CHINA: Brands Adopt Names To Project Foreign Flair


Chrisdien Deny, a retail chain with more than 500 locations across China, sells belts, shoes and clothing with an “Italian style” — and a logo with the same font as Christian Dior’s. Helen Keller, named for the deaf-blind American humanitarian, offers trendy sunglasses and classic spectacles at over 80 stores, with the motto“you see the world, the world sees you.” Frognie Zila, (something similar of Ermenegildo Zegna)a clothing brand sold in 120 stores in China, boasts that its “international” selection is “one of the first choices of successful politicians and businessmen” and features pictures on its website of the Leaning Tower of Pisa and Venetian canals. Eager to glaze their products with the sheen of international sophistication, many homegrown retail brands have hit upon a similar formula: Choose a non-Chinese name that gives the impression of being foreign.


“You could call it fawning on foreign powers,” said Cheng Wei, 37, who was recently at a Beijing mall buying winter clothes at Chocoolate, a Hong Kong casual wear outlet, where Chinese characters were absent from all but one store logo. At a time when manufacturing is cooling and real estate is slumping, consumption is a bright spot in the Chinese economy. In the first 11 months of 2014, retail sales grew by 12 percent over the previous year to 23.66 trillion renminbi, or $3.8 trillion, according to the National Bureau of Statistics.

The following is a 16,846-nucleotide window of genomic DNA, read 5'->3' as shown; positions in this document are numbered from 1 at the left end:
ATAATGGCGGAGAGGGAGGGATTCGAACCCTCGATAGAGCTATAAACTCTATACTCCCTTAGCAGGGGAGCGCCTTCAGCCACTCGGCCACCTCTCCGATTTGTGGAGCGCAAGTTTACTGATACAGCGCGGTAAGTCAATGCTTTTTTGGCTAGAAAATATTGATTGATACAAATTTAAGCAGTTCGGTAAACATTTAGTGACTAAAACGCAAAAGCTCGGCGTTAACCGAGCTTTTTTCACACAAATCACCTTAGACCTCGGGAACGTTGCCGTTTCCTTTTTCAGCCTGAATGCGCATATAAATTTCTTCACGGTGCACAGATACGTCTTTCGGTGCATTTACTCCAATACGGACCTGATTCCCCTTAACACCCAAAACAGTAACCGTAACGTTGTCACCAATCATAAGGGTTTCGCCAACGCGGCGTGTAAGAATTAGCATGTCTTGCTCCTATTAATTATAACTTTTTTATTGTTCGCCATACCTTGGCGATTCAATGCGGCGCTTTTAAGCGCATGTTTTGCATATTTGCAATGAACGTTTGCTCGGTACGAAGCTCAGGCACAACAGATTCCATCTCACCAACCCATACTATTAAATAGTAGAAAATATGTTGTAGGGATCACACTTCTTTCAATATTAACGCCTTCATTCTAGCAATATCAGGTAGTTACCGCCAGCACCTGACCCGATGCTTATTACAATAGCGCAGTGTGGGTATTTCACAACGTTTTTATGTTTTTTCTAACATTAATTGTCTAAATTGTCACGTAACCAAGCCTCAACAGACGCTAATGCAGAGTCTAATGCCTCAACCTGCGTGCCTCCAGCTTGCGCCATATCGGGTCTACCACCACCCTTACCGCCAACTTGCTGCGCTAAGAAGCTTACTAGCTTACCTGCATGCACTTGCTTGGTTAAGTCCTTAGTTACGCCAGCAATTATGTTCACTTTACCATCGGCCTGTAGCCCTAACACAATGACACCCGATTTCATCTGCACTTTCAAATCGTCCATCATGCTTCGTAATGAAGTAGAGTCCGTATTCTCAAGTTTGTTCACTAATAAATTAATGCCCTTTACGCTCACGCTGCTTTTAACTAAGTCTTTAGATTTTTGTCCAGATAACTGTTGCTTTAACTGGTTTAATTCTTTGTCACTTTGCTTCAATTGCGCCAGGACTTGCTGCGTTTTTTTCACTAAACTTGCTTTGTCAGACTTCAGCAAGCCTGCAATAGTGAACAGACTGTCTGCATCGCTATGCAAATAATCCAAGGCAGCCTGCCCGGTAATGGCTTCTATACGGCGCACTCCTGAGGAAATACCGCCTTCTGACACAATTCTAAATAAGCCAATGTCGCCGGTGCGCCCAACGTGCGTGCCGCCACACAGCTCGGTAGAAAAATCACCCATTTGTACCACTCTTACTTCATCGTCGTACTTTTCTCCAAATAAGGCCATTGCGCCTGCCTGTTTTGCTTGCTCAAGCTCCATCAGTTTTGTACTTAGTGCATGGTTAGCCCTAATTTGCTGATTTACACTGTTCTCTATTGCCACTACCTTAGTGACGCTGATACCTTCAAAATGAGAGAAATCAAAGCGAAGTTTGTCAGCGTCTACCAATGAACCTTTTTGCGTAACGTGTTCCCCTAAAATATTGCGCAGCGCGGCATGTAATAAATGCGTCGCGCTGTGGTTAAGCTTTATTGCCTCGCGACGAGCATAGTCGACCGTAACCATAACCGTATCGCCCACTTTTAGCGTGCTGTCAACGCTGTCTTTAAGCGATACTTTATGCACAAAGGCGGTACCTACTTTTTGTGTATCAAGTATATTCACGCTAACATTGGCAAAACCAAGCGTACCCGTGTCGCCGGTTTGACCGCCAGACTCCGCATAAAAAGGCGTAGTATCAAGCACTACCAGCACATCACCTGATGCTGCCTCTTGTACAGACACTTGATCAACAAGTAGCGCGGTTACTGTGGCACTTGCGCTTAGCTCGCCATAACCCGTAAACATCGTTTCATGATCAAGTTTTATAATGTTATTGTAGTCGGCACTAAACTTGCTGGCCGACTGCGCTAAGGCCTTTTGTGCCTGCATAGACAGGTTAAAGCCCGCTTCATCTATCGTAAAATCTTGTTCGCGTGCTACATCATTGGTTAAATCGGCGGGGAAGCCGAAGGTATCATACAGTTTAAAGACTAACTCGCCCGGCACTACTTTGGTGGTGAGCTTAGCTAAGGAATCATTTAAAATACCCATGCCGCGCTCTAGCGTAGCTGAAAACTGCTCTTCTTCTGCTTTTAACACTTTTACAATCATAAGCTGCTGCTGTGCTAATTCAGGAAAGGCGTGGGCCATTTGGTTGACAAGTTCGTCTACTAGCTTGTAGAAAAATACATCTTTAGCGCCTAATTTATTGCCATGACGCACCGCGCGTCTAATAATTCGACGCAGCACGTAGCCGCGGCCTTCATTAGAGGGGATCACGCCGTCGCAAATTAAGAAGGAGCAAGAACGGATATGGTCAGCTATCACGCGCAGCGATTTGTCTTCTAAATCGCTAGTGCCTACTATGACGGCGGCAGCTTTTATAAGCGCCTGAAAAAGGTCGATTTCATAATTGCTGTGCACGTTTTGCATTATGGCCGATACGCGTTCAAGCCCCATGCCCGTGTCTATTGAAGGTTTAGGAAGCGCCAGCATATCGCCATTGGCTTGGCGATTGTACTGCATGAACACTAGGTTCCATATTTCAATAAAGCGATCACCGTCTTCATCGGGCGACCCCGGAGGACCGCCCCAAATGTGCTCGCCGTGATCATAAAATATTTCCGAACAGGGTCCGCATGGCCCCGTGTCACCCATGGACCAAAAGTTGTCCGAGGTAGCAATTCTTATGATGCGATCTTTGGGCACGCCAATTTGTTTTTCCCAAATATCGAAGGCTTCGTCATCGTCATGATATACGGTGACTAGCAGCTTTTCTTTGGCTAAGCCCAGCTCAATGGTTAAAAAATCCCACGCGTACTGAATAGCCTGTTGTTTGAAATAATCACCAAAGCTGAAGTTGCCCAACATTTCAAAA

The government considers consumer spending so vital that Prime Minister Li Keqiang in November declared, “Let the people be able to consume, dare to consume and be willing to consume,” according to the state news agency Xinhua. But some Chinese appear loath to spend their disposable income on locally produced fashions. “Buy Chinese brands? Never,” said Fu Rao, 20, a university student, who was browsing the clothes at the Japanese outlet store Snidel in an upscale Beijing mall one recent evening. Ms. Fu complained that Chinese products were shoddily made and lacking in style. “Foreign stuff is so much better,” she said.


As Chinese retail companies try to attract consumers, mystifying maladaptations of English have spread across the country’s storefronts, shopping bags and clothing labels. Wanko, Hotwind, Scat, Orgee and Marisfrolg (the L is silent) all sell clothing. A sponsor of China’s national golf team is the apparel chain Biemlfdlkk.


If Chinese companies have stumbled in the branding race, that is because few ever gave it much thought. For years, as China’s economic growth soared into the double digits, branding was largely considered a low-priority marketing decision left to top executives far more concerned with the next product introduction than with building long-term value, said Joel Backaler, author of “China Goes West,” a book that charts the efforts of Chinese companies seeking to build international brands. ( Source: NYT )